Solar Plan for Intervale Farm in Westhampton Gets Mixed Reviews

The Daily Hampshire Gazette, August 10, 2016, by Chris Lindahl

Foes and supporters of a proposed 2-acre solar array at Intervale Farm weighed in at a Planning Board meeting Tuesday, but the board did not make a final decision after nearly two hours of discussion.

The public hearing, attended by some 40 people, on the 650-kilowatt array proposed by W.H. Bennett Inc. will continue Sept. 20, at 7:30 p.m., with the hope that in the interim town counsel for the town will clear up questions raised about how the application should be filed.

And an informational meeting is scheduled Sept. 13 in Town Hall, also at 7:30 p.m.

W.H. Bennett, an electrical and energy contracting company based on Martha’s Vineyard, hopes to build the array on land leased from the Tracy family at Intervale. It would be placed 663 feet off the west side of South Road on a hillside, according to Richard Tracy.

The solar panels would not be visible when driving north on South Road and would be partly visible when driving south. The only home with a view of the panels would be Tracy’s own, he said.

Tracy said the project would help keep his farm viable because it would get money from some of the electricity sold from the panels. The project would allow him to keep the land for farming, as sheep would be able to continue grazing underneath the panels, which are installed only with removable stakes.

It would also allow people who might otherwise not be able to install their own solar panels take advantage of green energy through the net metering program.

“It emits no chemicals, no smell, there’s no noise,” Tracy said. “All it does is produce electricity.”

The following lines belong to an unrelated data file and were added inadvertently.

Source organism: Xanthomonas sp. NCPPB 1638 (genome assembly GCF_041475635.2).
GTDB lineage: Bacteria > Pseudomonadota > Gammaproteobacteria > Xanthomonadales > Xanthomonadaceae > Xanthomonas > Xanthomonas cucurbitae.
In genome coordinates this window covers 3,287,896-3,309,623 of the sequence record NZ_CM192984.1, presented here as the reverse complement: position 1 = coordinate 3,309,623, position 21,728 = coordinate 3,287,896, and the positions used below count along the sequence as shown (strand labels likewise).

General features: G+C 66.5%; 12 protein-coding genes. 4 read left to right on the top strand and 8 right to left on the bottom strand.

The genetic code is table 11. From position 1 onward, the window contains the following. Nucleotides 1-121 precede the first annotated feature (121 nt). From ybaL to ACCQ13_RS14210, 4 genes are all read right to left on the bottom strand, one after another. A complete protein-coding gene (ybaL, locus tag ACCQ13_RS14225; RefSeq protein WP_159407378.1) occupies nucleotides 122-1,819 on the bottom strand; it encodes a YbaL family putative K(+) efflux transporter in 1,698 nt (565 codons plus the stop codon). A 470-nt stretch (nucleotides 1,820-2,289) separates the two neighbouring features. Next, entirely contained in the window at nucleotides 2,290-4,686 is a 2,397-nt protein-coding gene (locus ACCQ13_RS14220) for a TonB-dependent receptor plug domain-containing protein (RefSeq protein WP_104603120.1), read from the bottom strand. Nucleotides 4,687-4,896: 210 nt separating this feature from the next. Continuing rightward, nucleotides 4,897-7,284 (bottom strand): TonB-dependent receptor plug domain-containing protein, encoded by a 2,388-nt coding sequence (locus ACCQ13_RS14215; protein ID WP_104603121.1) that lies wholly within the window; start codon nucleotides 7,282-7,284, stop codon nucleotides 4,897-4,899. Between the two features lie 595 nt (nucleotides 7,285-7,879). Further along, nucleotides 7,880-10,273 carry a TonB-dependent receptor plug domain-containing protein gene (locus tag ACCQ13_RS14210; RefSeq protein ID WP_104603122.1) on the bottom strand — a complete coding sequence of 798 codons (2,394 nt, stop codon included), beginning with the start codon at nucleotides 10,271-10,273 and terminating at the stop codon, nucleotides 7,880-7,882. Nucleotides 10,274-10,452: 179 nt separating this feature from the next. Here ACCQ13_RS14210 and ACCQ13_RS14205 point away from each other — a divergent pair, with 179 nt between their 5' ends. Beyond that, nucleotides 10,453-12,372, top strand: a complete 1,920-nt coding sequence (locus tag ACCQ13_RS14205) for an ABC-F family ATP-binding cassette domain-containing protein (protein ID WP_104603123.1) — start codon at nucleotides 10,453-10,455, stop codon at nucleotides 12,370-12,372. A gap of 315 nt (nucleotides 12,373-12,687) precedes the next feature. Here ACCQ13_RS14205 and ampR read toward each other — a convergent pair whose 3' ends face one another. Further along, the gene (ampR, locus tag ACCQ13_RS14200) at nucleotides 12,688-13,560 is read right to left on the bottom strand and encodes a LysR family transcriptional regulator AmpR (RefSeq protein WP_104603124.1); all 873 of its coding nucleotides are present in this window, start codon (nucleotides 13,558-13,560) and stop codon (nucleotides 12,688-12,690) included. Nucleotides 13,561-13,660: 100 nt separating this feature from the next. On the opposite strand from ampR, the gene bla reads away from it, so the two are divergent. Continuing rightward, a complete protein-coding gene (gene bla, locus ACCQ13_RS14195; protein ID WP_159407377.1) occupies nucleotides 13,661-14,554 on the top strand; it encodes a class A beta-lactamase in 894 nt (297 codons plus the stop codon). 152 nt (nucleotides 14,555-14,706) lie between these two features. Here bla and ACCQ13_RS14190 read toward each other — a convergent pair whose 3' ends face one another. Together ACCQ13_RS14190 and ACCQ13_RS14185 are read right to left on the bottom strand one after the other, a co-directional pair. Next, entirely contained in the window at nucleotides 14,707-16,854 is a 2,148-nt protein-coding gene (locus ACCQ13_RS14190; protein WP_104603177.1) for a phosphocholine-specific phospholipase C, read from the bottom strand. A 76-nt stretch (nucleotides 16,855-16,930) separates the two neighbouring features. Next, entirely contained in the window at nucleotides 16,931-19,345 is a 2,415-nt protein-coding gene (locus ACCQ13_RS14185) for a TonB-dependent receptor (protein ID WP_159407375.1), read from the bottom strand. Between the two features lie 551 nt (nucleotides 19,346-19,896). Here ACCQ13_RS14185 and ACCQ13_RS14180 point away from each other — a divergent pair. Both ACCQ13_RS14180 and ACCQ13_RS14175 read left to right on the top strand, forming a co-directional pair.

But some residents, led by Ginny Curtis of North Road, raised concerns about the process by which the project is being considered. Others worried about the impact that a possible deluge of future solar arrays would have on the rural character of the town.

Westhampton has not implemented specific zoning regulations pertaining to solar arrays. That means that the Planning Board must consider the proposal under existing zoning rules. W.H. Bennett filed the application under a rule for utility substations.

Curtis disagrees with that method of filing and said that the town ought to have a discussion about how it wants to handle solar arrays before such proposals are considered. That would allow residents to decide how set back from property lines such projects would be permitted, among other considerations.

Blandford, she said, recently had a special Town Meeting to work out such considerations.

The state in 2014 created a set of model solar regulations for towns to consider adopting.

William Bennett, owner of W.H. Bennett, Tracy and other supporters of the project said that this project would be allowed under those regulations – and in towns where other solar regulations are on the books.

“There’s nothing in there that would interfere or inhibit what we’re proposing,” Tracy said.

Curtis also voiced concern about the Fire Department having a safety protocol in place to deal with the large solar project. Assistant Chief Steve Holt said that he came to talk to Bennett about that. Bennett agreed to train the department on how to deal with the array in emergencies.

But the planned array is particularly safe, especially compared to older systems, Bennett said.

The entire system can be shut down with the flip of an accessible switch and when the power goes out in the local power grid, the system shuts down immediately, he said.

Compare that to older systems, in which Bennett said it’s possible to weld using two wires.

Stephen St. Marie, an electrician who lives on Easthampton Road who has worked on such solar installations, agreed that the system is very safe.

Resident Chris Devine said he’s concerned about how private solar systems might affect the rural character of the town. Many projects he’s seen are built on state land or existing commercial property, he said.

Patricia Lewis of Chesterfield Road spoke in favor of the project. She conjured up an image of a truly rural life when she moved to town in 1977 — and how it’s changed since.

“I had no electricity at all, for eight years … or running water,” she said. “Just this last week we finished putting a solar array on the terraces in front of my cabin. I wish I had waited. It seems like such a good idea for this kind of program for people can’t afford to build their own solar array or don’t have the land to do it.”